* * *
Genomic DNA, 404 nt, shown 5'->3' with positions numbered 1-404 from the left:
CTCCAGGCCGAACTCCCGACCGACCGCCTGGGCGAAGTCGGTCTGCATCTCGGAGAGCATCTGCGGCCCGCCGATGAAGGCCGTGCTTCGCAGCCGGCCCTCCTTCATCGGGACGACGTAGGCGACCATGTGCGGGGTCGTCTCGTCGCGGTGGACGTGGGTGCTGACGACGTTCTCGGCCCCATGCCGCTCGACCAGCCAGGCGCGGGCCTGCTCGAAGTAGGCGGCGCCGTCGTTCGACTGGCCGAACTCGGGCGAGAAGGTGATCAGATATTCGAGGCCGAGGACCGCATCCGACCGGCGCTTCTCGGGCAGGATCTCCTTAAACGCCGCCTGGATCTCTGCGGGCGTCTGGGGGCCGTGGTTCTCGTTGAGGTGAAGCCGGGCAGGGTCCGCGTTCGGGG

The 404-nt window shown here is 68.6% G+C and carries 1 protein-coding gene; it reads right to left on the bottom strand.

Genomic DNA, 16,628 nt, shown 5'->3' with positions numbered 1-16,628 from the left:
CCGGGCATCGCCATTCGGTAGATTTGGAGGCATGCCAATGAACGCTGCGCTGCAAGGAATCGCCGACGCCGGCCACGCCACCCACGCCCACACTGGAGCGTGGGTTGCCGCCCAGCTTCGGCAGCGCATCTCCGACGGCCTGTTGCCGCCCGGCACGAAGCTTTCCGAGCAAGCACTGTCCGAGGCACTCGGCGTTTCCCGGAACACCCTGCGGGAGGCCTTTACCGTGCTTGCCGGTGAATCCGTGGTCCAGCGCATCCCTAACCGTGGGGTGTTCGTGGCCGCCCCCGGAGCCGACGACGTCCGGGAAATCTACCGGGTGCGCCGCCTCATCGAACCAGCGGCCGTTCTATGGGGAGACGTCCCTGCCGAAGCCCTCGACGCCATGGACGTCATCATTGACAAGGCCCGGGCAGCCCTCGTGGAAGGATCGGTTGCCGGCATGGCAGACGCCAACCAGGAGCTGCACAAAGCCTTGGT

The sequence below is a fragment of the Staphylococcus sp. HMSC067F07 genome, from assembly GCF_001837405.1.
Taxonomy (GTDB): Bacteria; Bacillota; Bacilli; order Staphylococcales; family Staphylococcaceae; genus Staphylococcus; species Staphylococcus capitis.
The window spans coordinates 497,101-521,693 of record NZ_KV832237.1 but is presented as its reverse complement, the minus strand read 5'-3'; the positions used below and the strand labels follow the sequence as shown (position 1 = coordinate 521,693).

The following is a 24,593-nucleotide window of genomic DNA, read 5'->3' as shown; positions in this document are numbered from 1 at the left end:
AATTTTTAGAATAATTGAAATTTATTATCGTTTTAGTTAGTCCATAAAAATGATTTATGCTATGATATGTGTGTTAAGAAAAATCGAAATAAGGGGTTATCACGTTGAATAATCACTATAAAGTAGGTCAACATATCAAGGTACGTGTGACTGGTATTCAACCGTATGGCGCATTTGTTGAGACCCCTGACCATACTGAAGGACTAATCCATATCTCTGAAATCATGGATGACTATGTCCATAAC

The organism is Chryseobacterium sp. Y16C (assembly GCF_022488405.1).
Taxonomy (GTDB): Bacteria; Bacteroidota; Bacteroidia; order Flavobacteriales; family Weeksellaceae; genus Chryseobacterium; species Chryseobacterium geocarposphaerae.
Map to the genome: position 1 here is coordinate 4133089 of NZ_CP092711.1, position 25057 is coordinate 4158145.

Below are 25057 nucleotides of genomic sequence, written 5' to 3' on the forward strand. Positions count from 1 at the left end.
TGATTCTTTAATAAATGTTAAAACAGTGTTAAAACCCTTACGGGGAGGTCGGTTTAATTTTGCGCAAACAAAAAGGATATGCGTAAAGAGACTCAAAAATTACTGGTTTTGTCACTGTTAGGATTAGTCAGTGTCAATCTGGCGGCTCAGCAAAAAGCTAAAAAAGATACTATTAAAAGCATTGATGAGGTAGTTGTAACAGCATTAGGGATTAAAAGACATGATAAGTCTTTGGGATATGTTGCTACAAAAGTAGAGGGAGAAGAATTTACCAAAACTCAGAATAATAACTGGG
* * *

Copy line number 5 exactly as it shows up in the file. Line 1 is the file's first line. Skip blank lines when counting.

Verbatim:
CCGGGCATCGCCATTCGGTAGATTTGGAGGCATGCCAATGAACGCTGCGCTGCAAGGAATCGCCGACGCCGGCCACGCCACCCACGCCCACACTGGAGCGTGGGTTGCCGCCCAGCTTCGGCAGCGCATCTCCGACGGCCTGTTGCCGCCCGGCACGAAGCTTTCCGAGCAAGCACTGTCCGAGGCACTCGGCGTTTCCCGGAACACCCTGCGGGAGGCCTTTACCGTGCTTGCCGGTGAATCCGTGGTCCAGCGCATCCCTAACCGTGGGGTGTTCGTGGCCGCCCCCGGAGCCGACGACGTCCGGGAAATCTACCGGGTGCGCCGCCTCATCGAACCAGCGGCCGTTCTATGGGGAGACGTCCCTGCCGAAGCCCTCGACGCCATGGACGTCATCATTGACAAGGCCCGGGCAGCCCTCGTGGAAGGATCGGTTGCCGGCATGGCAGACGCCAACCAGGAGCTGCACAAAGCCTTGGT